And there was Minuziel. Lovely, troublesome Min. He had expected some sort of plotting from her, but not like this. She belonged to him, as well as her bastard child, and he would never allow her to leave. Mornenion’s fists clenched, a fresh surge of unbidden anger rising in him as his wife clung to the arm of that horrible boy.

They are mine!

Casting out a hand, a wave of darkness surged across the hall, tossing some, and whipping about others. Poke them, prod them, then let their bones clatter to the floor in piles of their own dust. The swell of sick delight at Eruviel slamming into the wall was swiftly obliterated as he saw Minuziel standing calm and untouched by his attack.

Looming forward, behind the newly arrived second party — What timing — Mornenion focused hard and gathered more shadow from further into the tower. “If you wish to leave, she stays.”

The call of the Bree woman was lost to his ears as Minuziel spoke up.”You may as well come out. No use in acting dark and shadowy when they know who you are.”

Mornenion glared at her for a moment, mulling over the idea. He was using more energy than he had intended… But she was right. He could come out, strike in the middle of their ranks…. The sound of bone rung in his memory again, and Mornenion looked down as the Barding archer drew his sword and…. Was he really pointing a sword at him?

The sorcerer’s laughter rung against the stone walls. “What are you going to do with that?”

The angry, bearded man did not falter. “Poke things that should die.”

Eruviel was ushered further behind her friends, the bear-boy following close to her as the Bree woman pushed herself to her feet and walked over. “Hey, ass, I asked you a question!” she barked at the shadow.

Mornenion sighed. Some people. He manifested the outline of his figure to appear in the center of the room has he turned his attention from the Barding to the Bree woman. A tendril of shadow flicked out lashing the woman hard across the face. She managed to get her arms up in time, and took the full force of the strike, which flung her back to the floor with a thud and sharp gasp.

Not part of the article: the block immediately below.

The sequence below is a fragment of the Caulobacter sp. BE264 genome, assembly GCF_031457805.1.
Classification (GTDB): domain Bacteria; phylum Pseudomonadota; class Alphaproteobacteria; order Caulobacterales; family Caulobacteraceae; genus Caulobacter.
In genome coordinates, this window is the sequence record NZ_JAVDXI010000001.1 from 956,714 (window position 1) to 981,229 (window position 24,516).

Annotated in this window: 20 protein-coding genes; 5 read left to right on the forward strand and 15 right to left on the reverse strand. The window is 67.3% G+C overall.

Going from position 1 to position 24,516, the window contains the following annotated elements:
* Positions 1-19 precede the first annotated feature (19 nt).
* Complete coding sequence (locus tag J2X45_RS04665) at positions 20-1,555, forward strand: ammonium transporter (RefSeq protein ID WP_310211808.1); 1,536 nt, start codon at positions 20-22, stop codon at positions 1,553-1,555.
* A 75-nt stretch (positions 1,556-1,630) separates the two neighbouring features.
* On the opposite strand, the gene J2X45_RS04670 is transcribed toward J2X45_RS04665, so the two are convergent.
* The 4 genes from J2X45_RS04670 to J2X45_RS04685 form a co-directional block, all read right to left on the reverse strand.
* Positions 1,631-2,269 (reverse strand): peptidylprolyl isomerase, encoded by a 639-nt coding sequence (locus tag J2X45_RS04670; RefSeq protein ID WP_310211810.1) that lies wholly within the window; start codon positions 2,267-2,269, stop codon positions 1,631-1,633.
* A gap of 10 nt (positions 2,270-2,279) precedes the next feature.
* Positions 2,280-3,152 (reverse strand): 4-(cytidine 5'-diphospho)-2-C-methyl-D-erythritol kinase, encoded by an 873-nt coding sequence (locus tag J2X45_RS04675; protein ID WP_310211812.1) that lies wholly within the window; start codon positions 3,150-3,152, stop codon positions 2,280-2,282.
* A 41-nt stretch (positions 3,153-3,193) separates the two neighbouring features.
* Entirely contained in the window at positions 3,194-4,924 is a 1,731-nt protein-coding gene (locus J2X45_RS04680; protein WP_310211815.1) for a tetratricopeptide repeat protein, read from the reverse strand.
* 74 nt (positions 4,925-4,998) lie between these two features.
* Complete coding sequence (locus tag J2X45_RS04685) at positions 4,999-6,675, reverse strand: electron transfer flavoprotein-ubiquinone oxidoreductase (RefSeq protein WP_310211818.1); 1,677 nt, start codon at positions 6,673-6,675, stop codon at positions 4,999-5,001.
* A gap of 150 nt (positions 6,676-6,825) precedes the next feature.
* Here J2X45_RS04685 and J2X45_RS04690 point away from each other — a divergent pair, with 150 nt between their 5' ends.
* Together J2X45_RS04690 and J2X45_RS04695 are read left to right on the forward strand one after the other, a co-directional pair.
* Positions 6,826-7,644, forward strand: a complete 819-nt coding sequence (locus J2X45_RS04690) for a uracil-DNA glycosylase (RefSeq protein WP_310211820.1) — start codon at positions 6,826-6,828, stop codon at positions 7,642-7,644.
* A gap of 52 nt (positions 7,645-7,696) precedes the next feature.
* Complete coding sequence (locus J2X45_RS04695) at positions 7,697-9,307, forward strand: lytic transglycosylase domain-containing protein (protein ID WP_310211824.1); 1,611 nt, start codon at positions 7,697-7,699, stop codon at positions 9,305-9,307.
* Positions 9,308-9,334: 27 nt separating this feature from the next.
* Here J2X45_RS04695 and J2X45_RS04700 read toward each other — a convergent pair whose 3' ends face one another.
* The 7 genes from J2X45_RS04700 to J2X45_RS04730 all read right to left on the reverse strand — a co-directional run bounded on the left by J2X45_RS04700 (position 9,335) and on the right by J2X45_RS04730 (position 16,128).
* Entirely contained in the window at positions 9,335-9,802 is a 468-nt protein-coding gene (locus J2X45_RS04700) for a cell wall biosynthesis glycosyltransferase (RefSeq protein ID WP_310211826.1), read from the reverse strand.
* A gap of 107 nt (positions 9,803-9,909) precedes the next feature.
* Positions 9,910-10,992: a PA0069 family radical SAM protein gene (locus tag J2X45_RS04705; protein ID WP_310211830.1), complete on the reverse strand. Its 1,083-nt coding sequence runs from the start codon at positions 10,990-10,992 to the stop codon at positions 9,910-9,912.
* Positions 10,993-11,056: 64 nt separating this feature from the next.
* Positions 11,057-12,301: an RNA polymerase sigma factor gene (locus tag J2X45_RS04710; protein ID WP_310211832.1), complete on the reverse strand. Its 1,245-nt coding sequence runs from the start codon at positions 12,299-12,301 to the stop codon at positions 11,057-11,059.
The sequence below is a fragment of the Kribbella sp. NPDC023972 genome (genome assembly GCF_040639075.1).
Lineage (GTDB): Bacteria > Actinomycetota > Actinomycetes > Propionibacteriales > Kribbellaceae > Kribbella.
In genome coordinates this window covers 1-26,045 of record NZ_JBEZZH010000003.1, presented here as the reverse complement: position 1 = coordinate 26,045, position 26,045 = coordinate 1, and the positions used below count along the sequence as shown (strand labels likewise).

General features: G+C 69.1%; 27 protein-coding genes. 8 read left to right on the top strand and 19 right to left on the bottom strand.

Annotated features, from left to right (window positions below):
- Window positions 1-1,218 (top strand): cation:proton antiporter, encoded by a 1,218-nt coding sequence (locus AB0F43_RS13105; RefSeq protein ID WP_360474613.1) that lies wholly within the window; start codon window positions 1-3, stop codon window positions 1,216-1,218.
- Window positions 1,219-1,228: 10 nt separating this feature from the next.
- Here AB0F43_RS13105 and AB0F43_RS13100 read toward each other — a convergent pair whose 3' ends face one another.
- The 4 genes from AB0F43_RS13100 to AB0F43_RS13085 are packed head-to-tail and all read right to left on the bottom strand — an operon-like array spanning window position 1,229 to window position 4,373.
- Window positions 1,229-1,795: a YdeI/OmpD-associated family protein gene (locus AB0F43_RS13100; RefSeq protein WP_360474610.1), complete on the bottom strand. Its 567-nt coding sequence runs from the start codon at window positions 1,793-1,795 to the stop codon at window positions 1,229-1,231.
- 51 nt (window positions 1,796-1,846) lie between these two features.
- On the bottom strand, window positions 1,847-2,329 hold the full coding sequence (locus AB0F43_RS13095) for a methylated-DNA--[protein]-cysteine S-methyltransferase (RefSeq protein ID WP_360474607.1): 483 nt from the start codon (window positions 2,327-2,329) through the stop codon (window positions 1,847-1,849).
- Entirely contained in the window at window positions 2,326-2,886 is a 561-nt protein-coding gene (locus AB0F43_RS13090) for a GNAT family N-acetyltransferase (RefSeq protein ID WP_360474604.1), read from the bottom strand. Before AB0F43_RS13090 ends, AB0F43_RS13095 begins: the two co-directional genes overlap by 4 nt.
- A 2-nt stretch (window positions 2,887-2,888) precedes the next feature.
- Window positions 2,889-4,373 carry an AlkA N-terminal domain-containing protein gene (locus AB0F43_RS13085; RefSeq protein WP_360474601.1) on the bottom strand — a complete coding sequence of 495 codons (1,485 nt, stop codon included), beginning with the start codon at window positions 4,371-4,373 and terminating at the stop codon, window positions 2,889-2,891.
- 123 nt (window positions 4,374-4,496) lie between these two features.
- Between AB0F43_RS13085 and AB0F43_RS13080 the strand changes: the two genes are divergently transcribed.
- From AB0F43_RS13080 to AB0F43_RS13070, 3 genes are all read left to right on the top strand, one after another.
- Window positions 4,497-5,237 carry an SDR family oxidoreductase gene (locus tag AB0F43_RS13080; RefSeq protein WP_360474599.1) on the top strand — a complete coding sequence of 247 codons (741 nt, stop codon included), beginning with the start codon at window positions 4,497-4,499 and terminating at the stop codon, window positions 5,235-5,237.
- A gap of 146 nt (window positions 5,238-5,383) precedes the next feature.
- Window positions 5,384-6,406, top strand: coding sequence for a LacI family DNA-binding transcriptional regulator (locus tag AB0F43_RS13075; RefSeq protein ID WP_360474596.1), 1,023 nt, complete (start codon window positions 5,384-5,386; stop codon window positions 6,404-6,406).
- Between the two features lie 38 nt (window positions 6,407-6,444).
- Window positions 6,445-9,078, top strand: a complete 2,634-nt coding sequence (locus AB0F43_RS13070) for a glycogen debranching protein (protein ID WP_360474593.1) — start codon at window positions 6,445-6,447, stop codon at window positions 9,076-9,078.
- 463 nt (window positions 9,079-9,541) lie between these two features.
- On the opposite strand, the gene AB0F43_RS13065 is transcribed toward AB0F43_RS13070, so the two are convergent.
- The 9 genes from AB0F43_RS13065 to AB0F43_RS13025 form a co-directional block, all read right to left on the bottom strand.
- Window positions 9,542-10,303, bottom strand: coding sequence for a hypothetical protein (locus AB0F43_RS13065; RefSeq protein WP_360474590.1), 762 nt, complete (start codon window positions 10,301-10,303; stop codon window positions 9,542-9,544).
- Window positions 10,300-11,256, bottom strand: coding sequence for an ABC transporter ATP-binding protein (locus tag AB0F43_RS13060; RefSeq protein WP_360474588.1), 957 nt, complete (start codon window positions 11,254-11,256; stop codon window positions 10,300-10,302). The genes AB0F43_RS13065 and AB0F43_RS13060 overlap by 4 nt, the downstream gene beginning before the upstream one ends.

“Come out, coward!”

Mornenion’s focus snapped to the silver-haired Elf just as the Barding charged at him. Landing in a run, the sorcerer drove his shoulder in to the bearded man’s chest, intent on rushing past. The Barding grunted on impact, but grabbed at his attacker to take him down with him.

The bear-boy roared loudly and thundered toward the sorcerer and his brother, only slightly hindered by his nasty wound. Mornenion staggered a bit as the Barding grabbed for him, but shrugged off his hands and flung a wave of shadow at at the charging animal. It barreled into the bear-boy, shoving him out of the way with a yip in pain just as a sharp kick dropped the sorcerer to his knees.

Out of the corner of his vision Eruviel rushed at him. I’ll finish this once and for all. I swear, I’ll kill all of them as you drown in your own blood. Mornenion lashed out a hand as the Elf drew near, shadow tossing her aside like a doll and reaching desperately for her mind as he turned back to drive —

Amidst a shout, a fist slammed into the side of his face. Mornenion staggered from the force, emitting an angered cry as he fell back. It had been years since he had been struck, and it never felt quite as painfully disagreeable as this. He felt his shadow lift off the white-haired man — then tasted blood as the Barding’s foot caught him in the mouth. Snarling, he grabbed at the bearded man’s ankle… and nothing happened. The Barding should have been collapsing in a heap of dust and hunter garb, but instead he struggled against Mornenion’s grip, very much alive. Somewhere beyond the weight of anger and blood, desperation finally crept in as his shadows were swept away, leaving the great room measurably brighter than before.

Releasing the man, Mornenion scrambled to his feet, panic gripping him as he turned to flee. No sorcery! None! Never had it left him. Was it the Elves? The Barding? Min? Perhaps it was the other sorcerer, or the Council…. Betrayed, betrayed, they all have betrayed you. A little more power and I’ll show them all. They will cower and writhe and I will take everyth — The Bree woman’s hands appeared from the side, causing him to stumble, when suddenly a bitterly cold shock plunged through his spine.

A tormented cry of pain erupted from his throat, filling the room  as a red-coated sword drove out of his chest. Mornenion knew what death felt like. It had not been pleasant, but there were worse things. With a little help it had been easy enough to escape from the first time, but this…. He was paralyzed by cold steel sapping the warmth from his blood. He tried to rebel against it, and pull himself away, but that only increased his agony. Every fiber of him felt as if it were tearing apart.